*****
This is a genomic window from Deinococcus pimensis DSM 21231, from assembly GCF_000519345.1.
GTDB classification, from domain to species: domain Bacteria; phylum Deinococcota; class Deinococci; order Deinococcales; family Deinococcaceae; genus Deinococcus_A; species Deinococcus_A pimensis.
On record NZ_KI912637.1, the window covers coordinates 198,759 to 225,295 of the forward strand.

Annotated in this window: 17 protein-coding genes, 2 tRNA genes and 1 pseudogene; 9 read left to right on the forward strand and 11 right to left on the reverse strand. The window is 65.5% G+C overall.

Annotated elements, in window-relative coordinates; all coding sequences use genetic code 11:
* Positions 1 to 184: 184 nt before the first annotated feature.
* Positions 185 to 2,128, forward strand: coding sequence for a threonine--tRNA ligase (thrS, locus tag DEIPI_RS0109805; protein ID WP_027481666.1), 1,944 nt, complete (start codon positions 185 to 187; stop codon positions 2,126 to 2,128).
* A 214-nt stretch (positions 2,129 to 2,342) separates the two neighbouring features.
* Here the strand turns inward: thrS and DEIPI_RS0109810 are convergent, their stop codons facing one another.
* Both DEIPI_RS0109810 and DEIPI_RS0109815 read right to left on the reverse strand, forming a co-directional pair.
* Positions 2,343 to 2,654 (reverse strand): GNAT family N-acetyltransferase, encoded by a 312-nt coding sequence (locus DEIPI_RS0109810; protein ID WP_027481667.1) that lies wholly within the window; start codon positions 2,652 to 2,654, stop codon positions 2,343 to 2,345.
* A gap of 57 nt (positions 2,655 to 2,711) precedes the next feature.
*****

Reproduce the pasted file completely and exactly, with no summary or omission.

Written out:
This is a genomic window from Deinococcus pimensis DSM 21231, from assembly GCF_000519345.1.
GTDB classification, from domain to species: domain Bacteria; phylum Deinococcota; class Deinococci; order Deinococcales; family Deinococcaceae; genus Deinococcus_A; species Deinococcus_A pimensis.
On record NZ_KI912637.1, the window covers coordinates 198,759 to 225,295 of the forward strand.

Annotated in this window: 17 protein-coding genes, 2 tRNA genes and 1 pseudogene; 9 read left to right on the forward strand and 11 right to left on the reverse strand. The window is 65.5% G+C overall.

Annotated elements, in window-relative coordinates; all coding sequences use genetic code 11:
* Positions 1 to 184: 184 nt before the first annotated feature.
* Positions 185 to 2,128, forward strand: coding sequence for a threonine--tRNA ligase (thrS, locus tag DEIPI_RS0109805; protein ID WP_027481666.1), 1,944 nt, complete (start codon positions 185 to 187; stop codon positions 2,126 to 2,128).
* A 214-nt stretch (positions 2,129 to 2,342) separates the two neighbouring features.
* Here the strand turns inward: thrS and DEIPI_RS0109810 are convergent, their stop codons facing one another.
* Both DEIPI_RS0109810 and DEIPI_RS0109815 read right to left on the reverse strand, forming a co-directional pair.
* Positions 2,343 to 2,654 (reverse strand): GNAT family N-acetyltransferase, encoded by a 312-nt coding sequence (locus DEIPI_RS0109810; protein ID WP_027481667.1) that lies wholly within the window; start codon positions 2,652 to 2,654, stop codon positions 2,343 to 2,345.
* A gap of 57 nt (positions 2,655 to 2,711) precedes the next feature.